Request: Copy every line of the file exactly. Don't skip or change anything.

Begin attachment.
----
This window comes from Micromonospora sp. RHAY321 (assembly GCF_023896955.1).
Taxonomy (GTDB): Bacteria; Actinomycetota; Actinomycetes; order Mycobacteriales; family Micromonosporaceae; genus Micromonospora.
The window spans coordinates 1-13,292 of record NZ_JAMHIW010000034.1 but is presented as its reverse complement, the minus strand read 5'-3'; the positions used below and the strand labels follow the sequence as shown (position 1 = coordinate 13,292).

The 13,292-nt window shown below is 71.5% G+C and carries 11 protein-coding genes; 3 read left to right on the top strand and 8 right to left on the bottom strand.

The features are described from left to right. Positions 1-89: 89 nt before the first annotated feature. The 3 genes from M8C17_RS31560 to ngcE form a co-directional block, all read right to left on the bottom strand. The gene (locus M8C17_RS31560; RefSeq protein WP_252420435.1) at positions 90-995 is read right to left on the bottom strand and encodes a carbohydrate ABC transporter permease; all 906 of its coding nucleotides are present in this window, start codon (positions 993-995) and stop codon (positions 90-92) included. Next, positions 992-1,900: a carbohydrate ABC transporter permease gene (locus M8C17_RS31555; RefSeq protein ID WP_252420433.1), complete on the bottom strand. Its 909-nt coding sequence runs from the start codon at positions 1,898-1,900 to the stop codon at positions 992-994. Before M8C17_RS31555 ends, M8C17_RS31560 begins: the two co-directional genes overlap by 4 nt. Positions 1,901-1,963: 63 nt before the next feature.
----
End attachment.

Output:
This window comes from Micromonospora sp. RHAY321 (assembly GCF_023896955.1).
Taxonomy (GTDB): Bacteria; Actinomycetota; Actinomycetes; order Mycobacteriales; family Micromonosporaceae; genus Micromonospora.
The window spans coordinates 1-13,292 of record NZ_JAMHIW010000034.1 but is presented as its reverse complement, the minus strand read 5'-3'; the positions used below and the strand labels follow the sequence as shown (position 1 = coordinate 13,292).

The 13,292-nt window shown below is 71.5% G+C and carries 11 protein-coding genes; 3 read left to right on the top strand and 8 right to left on the bottom strand.

The features are described from left to right. Positions 1-89: 89 nt before the first annotated feature. The 3 genes from M8C17_RS31560 to ngcE form a co-directional block, all read right to left on the bottom strand. The gene (locus M8C17_RS31560; RefSeq protein WP_252420435.1) at positions 90-995 is read right to left on the bottom strand and encodes a carbohydrate ABC transporter permease; all 906 of its coding nucleotides are present in this window, start codon (positions 993-995) and stop codon (positions 90-92) included. Next, positions 992-1,900: a carbohydrate ABC transporter permease gene (locus M8C17_RS31555; RefSeq protein ID WP_252420433.1), complete on the bottom strand. Its 909-nt coding sequence runs from the start codon at positions 1,898-1,900 to the stop codon at positions 992-994. Before M8C17_RS31555 ends, M8C17_RS31560 begins: the two co-directional genes overlap by 4 nt. Positions 1,901-1,963: 63 nt before the next feature.